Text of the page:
A new regional trend was laid by the 2020 Abraham Agreements, which paved the way for the normalization of Israel’s relations with the UAE and Bahrain and became the culmination of their informal interaction in the field of high technology and cybersecurity for many years. The readiness of Israel and a number of Arab countries to expand cooperation is motivated by the idea of joint opposition to Iran, as well as by a complex of other strategic and commercial interests.74 In the field of cybersecurity, Israel is focused on cooperation with the Gulf monarchies, primarily the KSA, as well as with Egypt and Jordan, with which interdepartmental ties and public-private partnerships are actively developing, joint long-term digital development programs are being developed, and bilateral specialized working groups are being created.75 Countries that are less digitally advanced (Morocco, Sudan), which have also taken a course towards normalizing relations with Israel, are of predominantly commercial interest to the Israeli side, and therefore interaction with them is limited to short-term projects.76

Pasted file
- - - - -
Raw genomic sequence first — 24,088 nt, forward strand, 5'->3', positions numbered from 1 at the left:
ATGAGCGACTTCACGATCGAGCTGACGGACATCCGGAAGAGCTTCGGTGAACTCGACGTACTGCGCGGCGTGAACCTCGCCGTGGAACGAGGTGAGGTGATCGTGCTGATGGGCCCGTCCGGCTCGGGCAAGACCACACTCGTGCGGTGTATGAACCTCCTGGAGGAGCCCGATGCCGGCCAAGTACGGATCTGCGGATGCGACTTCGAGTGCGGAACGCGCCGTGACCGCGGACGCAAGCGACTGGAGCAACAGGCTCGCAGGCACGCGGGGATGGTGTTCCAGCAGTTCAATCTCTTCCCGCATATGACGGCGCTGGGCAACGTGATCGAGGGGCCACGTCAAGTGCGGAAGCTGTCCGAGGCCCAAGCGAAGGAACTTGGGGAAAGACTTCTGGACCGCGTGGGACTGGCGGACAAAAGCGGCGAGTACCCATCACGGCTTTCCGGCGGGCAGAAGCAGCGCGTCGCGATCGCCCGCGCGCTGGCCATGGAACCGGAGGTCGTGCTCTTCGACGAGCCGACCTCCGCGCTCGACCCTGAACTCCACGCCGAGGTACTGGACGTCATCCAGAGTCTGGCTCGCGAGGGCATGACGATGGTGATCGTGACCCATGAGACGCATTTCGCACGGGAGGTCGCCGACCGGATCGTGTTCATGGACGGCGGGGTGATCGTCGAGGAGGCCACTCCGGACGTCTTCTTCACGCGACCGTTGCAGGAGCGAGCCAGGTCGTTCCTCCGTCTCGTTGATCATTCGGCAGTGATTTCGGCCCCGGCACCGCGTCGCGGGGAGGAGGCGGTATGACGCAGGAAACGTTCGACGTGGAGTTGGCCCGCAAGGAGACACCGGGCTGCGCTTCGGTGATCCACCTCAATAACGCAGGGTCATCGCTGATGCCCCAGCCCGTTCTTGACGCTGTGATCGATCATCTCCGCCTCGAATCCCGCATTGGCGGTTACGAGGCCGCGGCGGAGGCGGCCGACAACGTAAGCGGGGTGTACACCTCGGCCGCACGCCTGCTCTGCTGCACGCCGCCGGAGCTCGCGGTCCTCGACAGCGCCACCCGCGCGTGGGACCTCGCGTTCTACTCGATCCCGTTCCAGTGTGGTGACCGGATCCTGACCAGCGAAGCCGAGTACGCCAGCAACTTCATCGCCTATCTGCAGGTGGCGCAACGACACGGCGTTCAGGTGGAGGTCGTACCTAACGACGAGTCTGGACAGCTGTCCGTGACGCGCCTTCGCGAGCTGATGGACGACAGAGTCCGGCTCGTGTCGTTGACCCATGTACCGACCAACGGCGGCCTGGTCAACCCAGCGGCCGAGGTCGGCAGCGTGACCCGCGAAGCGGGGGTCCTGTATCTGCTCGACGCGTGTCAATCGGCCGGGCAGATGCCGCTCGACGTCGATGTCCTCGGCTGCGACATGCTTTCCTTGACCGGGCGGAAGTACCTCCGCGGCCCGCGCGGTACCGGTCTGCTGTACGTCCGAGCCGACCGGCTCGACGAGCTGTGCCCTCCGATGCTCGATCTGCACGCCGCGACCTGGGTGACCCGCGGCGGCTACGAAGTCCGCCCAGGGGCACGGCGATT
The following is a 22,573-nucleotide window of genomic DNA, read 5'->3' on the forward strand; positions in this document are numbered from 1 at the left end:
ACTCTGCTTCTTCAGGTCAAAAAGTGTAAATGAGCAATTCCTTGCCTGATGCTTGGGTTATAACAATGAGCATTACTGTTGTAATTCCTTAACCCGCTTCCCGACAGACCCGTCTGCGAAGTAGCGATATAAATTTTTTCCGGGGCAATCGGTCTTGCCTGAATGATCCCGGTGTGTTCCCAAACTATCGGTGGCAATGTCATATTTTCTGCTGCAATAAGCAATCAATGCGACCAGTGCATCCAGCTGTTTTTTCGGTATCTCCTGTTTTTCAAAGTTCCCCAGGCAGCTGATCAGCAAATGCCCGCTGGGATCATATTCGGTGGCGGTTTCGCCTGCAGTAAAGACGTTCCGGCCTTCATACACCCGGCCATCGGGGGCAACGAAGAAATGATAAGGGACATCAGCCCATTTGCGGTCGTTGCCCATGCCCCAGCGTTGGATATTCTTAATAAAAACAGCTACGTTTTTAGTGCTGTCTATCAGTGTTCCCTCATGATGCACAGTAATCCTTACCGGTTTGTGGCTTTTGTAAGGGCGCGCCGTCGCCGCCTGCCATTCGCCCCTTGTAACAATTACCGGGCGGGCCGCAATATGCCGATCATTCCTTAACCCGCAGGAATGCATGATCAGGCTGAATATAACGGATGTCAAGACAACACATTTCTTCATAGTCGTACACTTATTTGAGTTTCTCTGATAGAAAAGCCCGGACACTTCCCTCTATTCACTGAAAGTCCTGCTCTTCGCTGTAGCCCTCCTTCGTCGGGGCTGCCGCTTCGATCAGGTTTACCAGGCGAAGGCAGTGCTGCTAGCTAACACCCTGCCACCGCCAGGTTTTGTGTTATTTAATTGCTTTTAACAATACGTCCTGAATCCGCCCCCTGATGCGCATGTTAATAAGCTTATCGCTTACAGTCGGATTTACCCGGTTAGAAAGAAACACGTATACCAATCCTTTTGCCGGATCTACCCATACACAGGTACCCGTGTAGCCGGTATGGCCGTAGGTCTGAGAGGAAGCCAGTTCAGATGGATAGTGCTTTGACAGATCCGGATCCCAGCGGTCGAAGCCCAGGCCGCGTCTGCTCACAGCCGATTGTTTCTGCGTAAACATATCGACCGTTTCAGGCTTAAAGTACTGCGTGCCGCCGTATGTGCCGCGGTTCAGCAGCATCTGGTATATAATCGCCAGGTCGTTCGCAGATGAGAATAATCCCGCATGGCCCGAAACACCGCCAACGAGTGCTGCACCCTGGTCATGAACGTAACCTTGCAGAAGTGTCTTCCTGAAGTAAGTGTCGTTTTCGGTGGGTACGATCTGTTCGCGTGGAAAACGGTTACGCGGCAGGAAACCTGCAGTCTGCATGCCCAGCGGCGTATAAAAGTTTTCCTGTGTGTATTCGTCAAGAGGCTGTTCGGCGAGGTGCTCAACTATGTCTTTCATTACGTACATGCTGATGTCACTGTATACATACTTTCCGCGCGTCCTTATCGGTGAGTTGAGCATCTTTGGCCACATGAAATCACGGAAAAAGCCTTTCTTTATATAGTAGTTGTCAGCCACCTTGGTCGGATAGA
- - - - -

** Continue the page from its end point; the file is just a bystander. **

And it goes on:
According to experts, the tendency to nominate Israel to the role of a cybersecurity guarantor for part of the Arab world, is fraught with destabilization of the entire Middle East region, both in view of the ambiguous position of the Arab countries, including the GCC countries, towards Iran and Israel, and in the light of the reciprocal strengthening of Iran’s offensive cyber potential.77 In addition, according to observers, Israel, actively involved in the construction of a secure digital environment in a number of advanced Arab countries, expects to reduce the intensity of inter-Arab interaction, primarily with countries hostile to it, thereby accelerating their pushing to the periphery of weak and/or connected with Iran (Iraq, Syria, Yemen, etc.).78

Overall, the international cooperation of Arab countries in the field of cybersecurity encounters the same obstacles that limit the region’s integration potential. These include the lack of a single economic basis, the crisis of pan-Arab identity, and the desire to preserve national sovereignty, which is characteristic of all countries with relatively late subjectivity in the system of international relations, even at the cost of abandoning the obvious benefits of cooperation (Baranovsky & Naumkin, 2018, p. 14; Lebedeva et al., 2016, pp. 23—24), including in the field of digitalization and cyber defense.